“The first time, of course being 17, I was scared to death,” Bays said. “Going back the second time, I know what to expect and I’ve learned really who I am. This time going back, maybe it’s not to win Miss Tennessee. Maybe it’s to get as far as I can. In the end, I come back as Blakely Bays, Miss Johnson City, and that’s what matters the most to me.”
Lexi White, Miss Historic Jonesborough
White, a senior psychology major at the University of Tennessee-Chattanooga and newly crowned Miss Historic Jonesborough, dreams of one day becoming a child life specialist, but not before walking on the same stage her grandmother did almost 57 years ago.
“My grandmother was Miss Tennessee in 1957 and she passed away in June 2012,” White said. “I wanted to do something that would kind of honor her and keep her memory alive. I just decided to give the pageants a try, and after my first one I just fell in love with it and wanted to keep competing and get to Miss Tennessee.”
Taking a “this is me” attitude when entering the competition, White said being true to herself paid off in the end.
“I went into it saying I was going to go in and be 150 percent myself and it worked for me,” she said. “That just made me feel really good that I was able to completely be myself and come out with a win.”
While singing “Never Alone” by Lady Antebellum for her talent was something she enjoyed, her passion, she said, lies with her platform Blood Water Missions.
“Blood Water is a grassroots organization that works with the people of Africa, rather than just going over and giving handouts,” White said. “They teach them how to build the wells, how to fix them, repair them. They’re teaching these communities how to actually be able to work and repair these wells so that they can constantly have fresh water. I actually went to Africa with this organization in July of 2012. It was just an incredible, life-changing experience.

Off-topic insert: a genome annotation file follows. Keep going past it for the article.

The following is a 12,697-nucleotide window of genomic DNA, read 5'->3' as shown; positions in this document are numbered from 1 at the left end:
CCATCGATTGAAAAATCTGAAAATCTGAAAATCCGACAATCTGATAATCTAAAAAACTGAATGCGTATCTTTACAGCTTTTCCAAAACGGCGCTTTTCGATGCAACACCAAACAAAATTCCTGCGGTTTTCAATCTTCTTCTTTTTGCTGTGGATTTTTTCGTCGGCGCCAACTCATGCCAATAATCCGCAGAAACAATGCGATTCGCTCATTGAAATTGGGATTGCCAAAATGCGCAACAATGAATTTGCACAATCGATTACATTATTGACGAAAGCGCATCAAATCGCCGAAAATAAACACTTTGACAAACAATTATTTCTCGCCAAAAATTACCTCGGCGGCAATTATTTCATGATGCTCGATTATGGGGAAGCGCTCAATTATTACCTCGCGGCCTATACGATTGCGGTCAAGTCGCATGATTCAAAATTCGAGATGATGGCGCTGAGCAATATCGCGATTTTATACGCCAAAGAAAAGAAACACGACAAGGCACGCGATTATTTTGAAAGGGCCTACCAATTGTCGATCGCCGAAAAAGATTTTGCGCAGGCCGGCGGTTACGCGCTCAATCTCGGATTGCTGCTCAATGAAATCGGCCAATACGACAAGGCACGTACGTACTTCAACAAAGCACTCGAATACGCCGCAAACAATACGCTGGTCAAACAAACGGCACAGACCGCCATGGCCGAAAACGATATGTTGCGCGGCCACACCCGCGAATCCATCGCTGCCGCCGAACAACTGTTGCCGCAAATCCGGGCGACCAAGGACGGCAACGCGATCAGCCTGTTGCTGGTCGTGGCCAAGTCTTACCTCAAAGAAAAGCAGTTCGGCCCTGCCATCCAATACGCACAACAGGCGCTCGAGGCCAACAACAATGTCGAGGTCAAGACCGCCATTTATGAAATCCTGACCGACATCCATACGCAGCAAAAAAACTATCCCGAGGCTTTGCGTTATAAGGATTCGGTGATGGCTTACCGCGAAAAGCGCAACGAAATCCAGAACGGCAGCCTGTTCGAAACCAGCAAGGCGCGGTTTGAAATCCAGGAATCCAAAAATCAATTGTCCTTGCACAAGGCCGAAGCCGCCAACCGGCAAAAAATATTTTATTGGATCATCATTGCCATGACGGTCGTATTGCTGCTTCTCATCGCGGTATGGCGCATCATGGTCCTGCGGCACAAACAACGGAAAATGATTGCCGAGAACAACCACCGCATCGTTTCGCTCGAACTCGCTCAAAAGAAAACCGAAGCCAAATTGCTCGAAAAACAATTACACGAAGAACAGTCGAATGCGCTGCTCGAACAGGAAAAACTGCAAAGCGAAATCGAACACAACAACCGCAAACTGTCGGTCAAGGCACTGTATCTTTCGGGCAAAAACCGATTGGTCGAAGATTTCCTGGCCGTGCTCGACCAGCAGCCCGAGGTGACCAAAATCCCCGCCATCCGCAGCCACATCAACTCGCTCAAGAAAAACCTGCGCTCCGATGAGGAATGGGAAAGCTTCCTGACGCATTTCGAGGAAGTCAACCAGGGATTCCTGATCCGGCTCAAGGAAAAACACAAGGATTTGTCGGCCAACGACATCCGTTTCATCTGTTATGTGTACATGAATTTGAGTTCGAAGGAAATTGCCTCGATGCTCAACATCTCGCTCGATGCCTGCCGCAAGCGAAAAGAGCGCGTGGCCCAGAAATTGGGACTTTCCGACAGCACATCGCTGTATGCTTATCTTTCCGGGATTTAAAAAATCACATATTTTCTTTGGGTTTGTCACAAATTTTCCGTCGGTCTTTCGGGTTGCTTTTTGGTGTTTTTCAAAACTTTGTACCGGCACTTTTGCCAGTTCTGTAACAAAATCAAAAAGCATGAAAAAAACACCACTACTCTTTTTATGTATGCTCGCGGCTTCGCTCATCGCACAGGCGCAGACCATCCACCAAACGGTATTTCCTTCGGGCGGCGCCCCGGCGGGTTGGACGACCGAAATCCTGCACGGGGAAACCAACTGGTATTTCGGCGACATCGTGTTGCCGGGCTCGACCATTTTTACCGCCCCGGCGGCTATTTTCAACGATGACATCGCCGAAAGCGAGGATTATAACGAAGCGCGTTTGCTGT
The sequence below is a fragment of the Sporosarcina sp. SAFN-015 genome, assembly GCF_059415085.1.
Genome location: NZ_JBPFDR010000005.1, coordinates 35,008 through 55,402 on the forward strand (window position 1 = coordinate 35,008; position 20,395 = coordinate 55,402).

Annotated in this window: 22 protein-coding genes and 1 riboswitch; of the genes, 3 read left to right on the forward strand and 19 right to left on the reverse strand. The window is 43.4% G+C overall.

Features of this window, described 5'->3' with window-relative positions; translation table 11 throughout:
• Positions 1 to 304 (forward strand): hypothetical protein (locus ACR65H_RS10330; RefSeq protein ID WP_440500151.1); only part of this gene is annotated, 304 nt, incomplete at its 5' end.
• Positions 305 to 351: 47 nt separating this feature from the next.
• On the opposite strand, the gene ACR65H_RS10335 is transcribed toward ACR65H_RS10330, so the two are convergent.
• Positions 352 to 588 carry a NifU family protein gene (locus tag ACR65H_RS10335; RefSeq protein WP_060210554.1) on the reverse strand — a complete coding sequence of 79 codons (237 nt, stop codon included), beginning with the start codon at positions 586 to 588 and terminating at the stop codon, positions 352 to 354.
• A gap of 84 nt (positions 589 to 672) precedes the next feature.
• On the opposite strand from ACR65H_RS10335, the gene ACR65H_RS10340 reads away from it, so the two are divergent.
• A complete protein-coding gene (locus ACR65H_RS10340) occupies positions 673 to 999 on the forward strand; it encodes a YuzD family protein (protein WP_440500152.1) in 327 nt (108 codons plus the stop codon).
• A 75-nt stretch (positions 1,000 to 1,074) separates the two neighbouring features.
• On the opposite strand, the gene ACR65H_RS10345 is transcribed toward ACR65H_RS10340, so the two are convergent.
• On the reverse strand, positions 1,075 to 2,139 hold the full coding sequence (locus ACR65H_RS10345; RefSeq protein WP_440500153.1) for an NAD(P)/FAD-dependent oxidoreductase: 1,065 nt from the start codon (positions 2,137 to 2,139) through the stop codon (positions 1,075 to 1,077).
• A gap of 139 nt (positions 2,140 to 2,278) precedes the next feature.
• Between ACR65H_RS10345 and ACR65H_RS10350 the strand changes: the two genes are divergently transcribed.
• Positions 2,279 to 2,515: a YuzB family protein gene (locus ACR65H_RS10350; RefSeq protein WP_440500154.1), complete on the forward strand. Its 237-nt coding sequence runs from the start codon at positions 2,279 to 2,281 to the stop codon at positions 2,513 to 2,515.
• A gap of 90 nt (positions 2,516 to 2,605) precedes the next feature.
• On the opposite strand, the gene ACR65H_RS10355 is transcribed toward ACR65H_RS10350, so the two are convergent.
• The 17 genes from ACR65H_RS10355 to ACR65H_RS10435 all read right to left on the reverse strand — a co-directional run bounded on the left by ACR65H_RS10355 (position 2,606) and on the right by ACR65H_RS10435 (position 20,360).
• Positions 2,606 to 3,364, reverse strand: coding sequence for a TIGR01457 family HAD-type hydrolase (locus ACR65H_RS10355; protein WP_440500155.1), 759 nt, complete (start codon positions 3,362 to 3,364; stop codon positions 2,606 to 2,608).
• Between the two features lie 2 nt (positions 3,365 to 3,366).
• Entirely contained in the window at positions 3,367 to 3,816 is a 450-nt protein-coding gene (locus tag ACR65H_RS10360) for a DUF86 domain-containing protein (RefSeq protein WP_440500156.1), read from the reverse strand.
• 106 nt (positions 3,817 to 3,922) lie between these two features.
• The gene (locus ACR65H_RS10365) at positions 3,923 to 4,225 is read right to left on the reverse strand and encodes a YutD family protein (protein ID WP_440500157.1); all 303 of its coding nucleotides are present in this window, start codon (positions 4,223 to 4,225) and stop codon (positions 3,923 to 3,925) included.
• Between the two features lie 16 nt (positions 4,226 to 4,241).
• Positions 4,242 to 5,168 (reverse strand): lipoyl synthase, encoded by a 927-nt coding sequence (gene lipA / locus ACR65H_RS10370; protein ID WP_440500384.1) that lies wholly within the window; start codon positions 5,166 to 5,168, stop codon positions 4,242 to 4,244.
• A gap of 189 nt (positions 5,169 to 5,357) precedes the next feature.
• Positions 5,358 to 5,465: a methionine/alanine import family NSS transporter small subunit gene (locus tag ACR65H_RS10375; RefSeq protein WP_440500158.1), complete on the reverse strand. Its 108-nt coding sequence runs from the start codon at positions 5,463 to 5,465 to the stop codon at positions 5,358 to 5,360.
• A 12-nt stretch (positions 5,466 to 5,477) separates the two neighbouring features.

“It’s so close to my heart. I just get so excited when I start talking about the work they do. I do feel like I’m helping to make a difference. That’s what everybody wants to do in their life is to somehow make a difference.”
White is working on several fundraising opportunities for her Blood Water campaign, including a fishing tournament and a benefit concert in Chattanooga, to raise awareness for the cause.
“(The benefit concert is) just a vision I’ve had since I’ve gotten back from Africa and I’m just hoping to make that happen,” she said. “I would love to make it happen before Miss Tennessee, but (that’s) depending on the artists that I’m able to get and booking the concert.”
An active member of Sigma Kappa Sorority, White said she stays busy with the organization, as well as her schoolwork. To prepare for Miss Tennessee, she will be taking weekly voice lessons.
Winning Miss Historic Jonesborough was a complete shock, White said, but the experience so far has been worthwhile.
“It’s a lot of work,” White said. “I don’t think people realize how much work goes into it, but it makes you appreciate these girls. It makes you really respect these girls that get up there and do it just more than once.
“Words cannot even describe how excited I am. It’s an emotional thing for me to be even going. That’s the stage my nana was crowned on. Obviously, every girl wants it. The more I start preparing for this and going to different appearances and working with other people, I just feel like I was born to be Miss Tennessee.”
Both Bays and White will also perform in a USO Show for veterans at the Veterans Affairs Medical Center at Mountain Home on Feb. 8.
For more information on the Miss Tennessee Scholarship Pageant, www.misstennessee.org.